Read Revelation 6:1-8 along with Leviticus 26:21-26 and Matthew 24:1-14. Note the common key words in these texts. What do you learn about the meaning of the first four seals on the basis of these parallels?
The events of the seven seals must be understood in the context of the Old Testament covenant curses, specified in terms of sword, famine, pestilence, and wild beasts (Lev. 26:21-26). Ezekiel calls them God’s “four severe judgments” (Ezek. 14:21, NKJV). They were the disciplinary judgments by which God, seeking to awaken His people to their spiritual condition, chastised them when they became unfaithful to the covenant. In a similar way, the four horsemen are the means that God uses to keep His people awake as they await Jesus’ return.
There also are close parallels between the first four seals and Matthew 24:4-14, in which Jesus explained what would happen in the world. The four horsemen are the means by which God keeps His people on the right track by reminding them that this world, as it now exists, is not their home.
Though symbolic, Revelation 6:1-2 is about conquest, too. It brings to mind Revelation 19:11-16, which portrays Christ as riding a white horse and leading His heavenly armies of angels to deliver His people at the Second Coming. As a symbol of purity, the color white is regularly associated with Christ and His followers. The rider on the horse holds a bow and is given a crown (Rev. 6:2), which evokes the image of God in the Old Testament, riding a horse with a bow in His hand while conquering His people’s enemies (Hab. 3:8-13; Ps. 45:4-5). The Greek word for the crown (Rev. 6:2) worn by the rider is stephanos, which is the crown of victory (Rev. 2:10, Rev. 3:11). This rider is a conqueror going forward conquering and to conquer.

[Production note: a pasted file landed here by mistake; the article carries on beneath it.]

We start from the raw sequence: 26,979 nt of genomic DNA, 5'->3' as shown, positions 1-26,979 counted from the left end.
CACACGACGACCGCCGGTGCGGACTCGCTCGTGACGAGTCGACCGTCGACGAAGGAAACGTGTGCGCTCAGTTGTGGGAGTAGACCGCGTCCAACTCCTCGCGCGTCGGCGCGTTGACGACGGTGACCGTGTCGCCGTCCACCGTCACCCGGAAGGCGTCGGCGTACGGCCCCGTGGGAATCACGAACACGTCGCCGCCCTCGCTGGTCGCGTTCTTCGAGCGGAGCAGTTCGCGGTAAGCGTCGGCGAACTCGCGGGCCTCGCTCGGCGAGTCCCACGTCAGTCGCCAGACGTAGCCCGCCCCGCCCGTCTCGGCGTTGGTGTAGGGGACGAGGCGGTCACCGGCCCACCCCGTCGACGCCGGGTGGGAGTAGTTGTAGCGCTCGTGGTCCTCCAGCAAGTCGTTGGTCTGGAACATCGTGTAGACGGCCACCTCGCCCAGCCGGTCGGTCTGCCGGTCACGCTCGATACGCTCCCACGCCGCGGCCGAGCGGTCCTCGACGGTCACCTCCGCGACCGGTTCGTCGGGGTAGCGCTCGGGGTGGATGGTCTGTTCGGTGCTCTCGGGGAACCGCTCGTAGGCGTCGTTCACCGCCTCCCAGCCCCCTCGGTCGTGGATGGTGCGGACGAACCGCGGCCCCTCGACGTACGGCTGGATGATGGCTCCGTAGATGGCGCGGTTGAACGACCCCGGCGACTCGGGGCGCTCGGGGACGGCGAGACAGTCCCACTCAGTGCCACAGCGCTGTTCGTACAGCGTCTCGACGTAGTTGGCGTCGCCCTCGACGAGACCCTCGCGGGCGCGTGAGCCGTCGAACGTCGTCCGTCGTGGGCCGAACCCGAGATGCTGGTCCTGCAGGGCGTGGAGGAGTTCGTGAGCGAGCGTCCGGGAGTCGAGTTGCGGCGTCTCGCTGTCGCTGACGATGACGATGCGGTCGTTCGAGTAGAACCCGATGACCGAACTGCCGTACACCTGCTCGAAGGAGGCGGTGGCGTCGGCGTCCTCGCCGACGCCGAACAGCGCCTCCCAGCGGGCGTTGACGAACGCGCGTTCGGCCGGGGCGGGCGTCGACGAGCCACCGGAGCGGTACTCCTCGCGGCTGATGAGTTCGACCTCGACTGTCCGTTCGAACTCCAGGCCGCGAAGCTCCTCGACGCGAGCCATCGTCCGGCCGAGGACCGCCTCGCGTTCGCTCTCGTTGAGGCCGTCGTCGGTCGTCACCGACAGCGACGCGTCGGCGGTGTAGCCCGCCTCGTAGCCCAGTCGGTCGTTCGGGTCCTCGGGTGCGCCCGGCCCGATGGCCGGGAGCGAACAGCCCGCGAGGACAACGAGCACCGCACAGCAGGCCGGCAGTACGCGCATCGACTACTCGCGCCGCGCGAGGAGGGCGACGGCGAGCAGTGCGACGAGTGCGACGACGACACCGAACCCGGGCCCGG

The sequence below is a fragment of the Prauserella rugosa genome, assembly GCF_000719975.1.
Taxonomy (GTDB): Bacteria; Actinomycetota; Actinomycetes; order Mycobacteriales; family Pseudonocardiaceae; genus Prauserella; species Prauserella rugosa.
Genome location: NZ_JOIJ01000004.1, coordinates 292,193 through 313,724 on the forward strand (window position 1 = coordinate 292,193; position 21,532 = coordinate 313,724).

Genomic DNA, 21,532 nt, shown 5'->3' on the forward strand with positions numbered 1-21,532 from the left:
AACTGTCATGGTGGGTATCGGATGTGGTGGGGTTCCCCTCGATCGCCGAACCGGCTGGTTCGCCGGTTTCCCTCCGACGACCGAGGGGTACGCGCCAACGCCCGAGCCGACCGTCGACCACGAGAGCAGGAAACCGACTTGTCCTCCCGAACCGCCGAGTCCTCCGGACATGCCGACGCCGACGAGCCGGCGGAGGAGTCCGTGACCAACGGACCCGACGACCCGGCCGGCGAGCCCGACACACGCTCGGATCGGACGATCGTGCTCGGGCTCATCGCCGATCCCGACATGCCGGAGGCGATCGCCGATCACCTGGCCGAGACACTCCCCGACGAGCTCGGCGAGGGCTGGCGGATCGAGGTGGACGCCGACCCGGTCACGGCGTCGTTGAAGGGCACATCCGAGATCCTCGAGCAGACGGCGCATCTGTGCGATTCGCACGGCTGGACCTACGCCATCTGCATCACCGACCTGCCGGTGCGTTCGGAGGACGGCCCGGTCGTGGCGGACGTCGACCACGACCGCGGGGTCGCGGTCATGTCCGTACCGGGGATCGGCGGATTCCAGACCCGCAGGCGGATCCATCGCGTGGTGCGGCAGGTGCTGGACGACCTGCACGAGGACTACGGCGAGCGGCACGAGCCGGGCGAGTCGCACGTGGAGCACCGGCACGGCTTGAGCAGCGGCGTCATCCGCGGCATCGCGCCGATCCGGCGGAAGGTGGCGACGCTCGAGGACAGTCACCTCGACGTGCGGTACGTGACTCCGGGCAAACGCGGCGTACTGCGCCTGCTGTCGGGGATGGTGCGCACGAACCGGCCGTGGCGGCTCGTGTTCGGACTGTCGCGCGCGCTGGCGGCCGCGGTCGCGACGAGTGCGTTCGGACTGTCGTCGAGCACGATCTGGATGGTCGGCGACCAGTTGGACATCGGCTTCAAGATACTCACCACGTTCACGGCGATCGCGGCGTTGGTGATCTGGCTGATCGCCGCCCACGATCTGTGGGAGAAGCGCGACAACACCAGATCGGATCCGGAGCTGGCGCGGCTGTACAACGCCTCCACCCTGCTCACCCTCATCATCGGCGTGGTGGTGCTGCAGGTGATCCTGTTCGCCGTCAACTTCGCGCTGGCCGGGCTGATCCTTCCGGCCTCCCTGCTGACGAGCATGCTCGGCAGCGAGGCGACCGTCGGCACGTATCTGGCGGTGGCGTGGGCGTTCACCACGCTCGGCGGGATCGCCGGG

The scene of the first seal describes the spread of the gospel, which started powerfully at Pentecost. Through the dispersion of the gospel, Christ began expanding His kingdom. There were, and still are, many territories to win and many people who have yet to become followers of Jesus before the ultimate conquest is realized with Christ’s coming in glory.
Prophetically, the scene of the first seal corresponds to the message to the church in Ephesus; it describes the apostolic period of the first century during which the gospel spread rapidly throughout the world (Col. 1:23).
|Why must we always remember that, in Christ, we are on the winning side, regardless of our immediate circumstances?|